There two ideas that distill from the approach just mentioned. One is that of the self as a temporal spread and as relational to develop what she calls a relational process self. The self is a network of traits and a temporal spread. She has an expansive view of relations constitutive of a self and don't equate "relational self" solely with "social self." Rather, a self is relational throughout; it is a complex, relationally constituted process not just socially, but biologically, physically, psychologically, in every respect; relationality, complexity is "all the way down" or "all the way up," whichever perspective one wants to take. She argues the approach to a relational process self can avoid some of the problems attributed to a view of the self as a "social self," namely that it lacks individuality, agency, and uniqueness. Her goal is to present a plausible approach to understanding selves, an approach that is able to connect up with characteristic functions, capacities, and experiences of selves. A self changes, has a history or biography, is capable of agency, autonomy and responsibility, has the capacity for communication and perspective-taking, and for internalizing social and cultural roles and values in ways that do not necessarily undermine autonomy. At the same time, her view will address some of the traditional philosophical puzzles about identity, continuity and persistence.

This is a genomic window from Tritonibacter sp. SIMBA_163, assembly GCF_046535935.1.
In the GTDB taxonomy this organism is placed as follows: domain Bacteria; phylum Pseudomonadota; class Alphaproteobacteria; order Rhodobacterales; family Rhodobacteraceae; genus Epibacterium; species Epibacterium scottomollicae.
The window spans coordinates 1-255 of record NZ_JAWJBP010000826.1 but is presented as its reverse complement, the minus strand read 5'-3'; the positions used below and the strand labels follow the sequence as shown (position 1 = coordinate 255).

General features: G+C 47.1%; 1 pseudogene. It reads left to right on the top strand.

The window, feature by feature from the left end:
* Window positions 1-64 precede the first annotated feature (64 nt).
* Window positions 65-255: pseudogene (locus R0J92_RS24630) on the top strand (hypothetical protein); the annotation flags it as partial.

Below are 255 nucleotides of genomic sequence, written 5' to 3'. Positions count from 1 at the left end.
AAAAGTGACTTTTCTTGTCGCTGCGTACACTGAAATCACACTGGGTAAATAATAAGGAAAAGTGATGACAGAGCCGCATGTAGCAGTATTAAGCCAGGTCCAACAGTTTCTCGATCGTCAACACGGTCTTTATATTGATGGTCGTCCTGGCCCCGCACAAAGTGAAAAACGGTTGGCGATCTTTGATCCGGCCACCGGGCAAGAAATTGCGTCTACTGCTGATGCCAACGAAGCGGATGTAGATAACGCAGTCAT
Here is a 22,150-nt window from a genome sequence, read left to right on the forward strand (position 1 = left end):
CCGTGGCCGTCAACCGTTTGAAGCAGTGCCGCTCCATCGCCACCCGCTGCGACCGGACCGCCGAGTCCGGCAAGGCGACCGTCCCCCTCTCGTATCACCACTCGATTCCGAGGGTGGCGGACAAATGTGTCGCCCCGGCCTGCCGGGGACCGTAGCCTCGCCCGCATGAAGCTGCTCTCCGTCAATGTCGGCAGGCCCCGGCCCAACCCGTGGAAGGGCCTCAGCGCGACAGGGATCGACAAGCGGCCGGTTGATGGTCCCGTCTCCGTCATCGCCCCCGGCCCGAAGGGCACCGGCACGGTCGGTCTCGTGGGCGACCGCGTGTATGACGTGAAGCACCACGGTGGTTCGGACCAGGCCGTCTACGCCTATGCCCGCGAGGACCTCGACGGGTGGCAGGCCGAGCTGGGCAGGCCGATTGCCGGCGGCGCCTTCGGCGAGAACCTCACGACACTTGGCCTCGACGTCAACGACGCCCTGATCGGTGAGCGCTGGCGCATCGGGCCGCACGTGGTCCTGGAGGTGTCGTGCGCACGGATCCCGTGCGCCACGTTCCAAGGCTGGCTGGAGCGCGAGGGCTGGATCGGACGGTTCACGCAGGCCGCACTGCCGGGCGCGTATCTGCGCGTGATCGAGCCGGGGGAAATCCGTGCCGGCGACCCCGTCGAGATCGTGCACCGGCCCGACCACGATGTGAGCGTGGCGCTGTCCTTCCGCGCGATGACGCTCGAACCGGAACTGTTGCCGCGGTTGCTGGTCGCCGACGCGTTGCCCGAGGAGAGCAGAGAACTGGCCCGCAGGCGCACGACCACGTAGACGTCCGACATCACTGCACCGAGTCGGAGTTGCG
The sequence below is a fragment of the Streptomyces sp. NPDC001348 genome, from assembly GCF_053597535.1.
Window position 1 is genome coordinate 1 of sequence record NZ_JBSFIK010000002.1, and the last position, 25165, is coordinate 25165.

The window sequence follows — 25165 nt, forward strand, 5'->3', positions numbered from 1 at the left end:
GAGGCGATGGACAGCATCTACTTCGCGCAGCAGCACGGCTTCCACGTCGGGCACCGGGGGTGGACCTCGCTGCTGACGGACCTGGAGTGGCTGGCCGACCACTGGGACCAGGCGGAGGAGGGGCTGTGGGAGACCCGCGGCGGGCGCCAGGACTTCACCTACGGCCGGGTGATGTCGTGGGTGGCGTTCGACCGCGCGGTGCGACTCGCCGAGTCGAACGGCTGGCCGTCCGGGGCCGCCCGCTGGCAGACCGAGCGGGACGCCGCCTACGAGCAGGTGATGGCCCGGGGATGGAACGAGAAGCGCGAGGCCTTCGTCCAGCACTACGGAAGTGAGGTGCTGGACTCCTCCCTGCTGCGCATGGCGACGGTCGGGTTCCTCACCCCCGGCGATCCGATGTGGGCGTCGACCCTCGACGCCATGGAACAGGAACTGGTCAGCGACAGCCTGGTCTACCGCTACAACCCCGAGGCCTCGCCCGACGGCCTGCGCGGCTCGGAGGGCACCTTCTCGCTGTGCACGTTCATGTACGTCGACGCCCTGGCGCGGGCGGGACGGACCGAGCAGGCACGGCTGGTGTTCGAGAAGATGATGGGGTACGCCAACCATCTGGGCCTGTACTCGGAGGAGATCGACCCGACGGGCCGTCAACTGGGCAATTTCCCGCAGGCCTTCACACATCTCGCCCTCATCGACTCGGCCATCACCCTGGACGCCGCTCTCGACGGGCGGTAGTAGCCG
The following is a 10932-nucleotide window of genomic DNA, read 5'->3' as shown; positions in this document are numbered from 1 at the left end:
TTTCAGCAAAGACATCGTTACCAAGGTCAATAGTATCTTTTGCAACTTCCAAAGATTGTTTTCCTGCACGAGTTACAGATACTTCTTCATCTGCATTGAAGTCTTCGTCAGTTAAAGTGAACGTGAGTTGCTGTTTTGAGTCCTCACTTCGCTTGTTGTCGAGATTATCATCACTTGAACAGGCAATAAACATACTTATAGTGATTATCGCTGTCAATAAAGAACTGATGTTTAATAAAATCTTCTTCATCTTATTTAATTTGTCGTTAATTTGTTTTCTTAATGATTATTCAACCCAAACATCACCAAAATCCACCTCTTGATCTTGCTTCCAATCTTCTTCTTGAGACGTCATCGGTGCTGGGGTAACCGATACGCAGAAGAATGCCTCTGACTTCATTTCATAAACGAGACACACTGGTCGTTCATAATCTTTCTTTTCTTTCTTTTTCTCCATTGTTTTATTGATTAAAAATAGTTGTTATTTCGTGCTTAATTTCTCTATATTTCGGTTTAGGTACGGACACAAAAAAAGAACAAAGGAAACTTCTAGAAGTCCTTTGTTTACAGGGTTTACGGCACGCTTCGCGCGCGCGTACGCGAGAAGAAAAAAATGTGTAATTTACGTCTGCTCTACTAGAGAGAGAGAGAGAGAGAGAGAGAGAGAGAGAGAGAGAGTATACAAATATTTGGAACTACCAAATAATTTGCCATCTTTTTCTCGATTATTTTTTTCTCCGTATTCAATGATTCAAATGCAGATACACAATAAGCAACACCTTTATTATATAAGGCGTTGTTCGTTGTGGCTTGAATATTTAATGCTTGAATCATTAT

K.A. Wallace achieved her Ph.D. in Philosophy from Stony Brook University. She wrote her dissertation on the ontology of George Santayana. She has wrote on other topics such as ordinal metaphysics, Hume, feminism, and ethics.
She has played a part in defining Online Anonymity. She adds to the Concept of what it means to be autonomous. She brings up Anonymity and ethical issues in information technology from the points of data mining, tracking, and that users presumption of anonymity. She adds and supports the globalization of online activitly saying that "Online communication and self-expression may facilitate forms of interaction that could be beneficial to human and cultural experience, albeit in different ways and in different respects." She points out issues with Identity theft.
- "Kathleen Wallace"., Academia., retrieved April 22, 2019., http://hofstra.academia.edu/KAWallace
- "Kathleen Wallace, Institutional Research"., retrieved April 22, 2019., http://www.kathwallace.com/institution.html
- "Kathleen Wallace"., retrieved April 22, 2019., http://www.kathwallace.com/index.html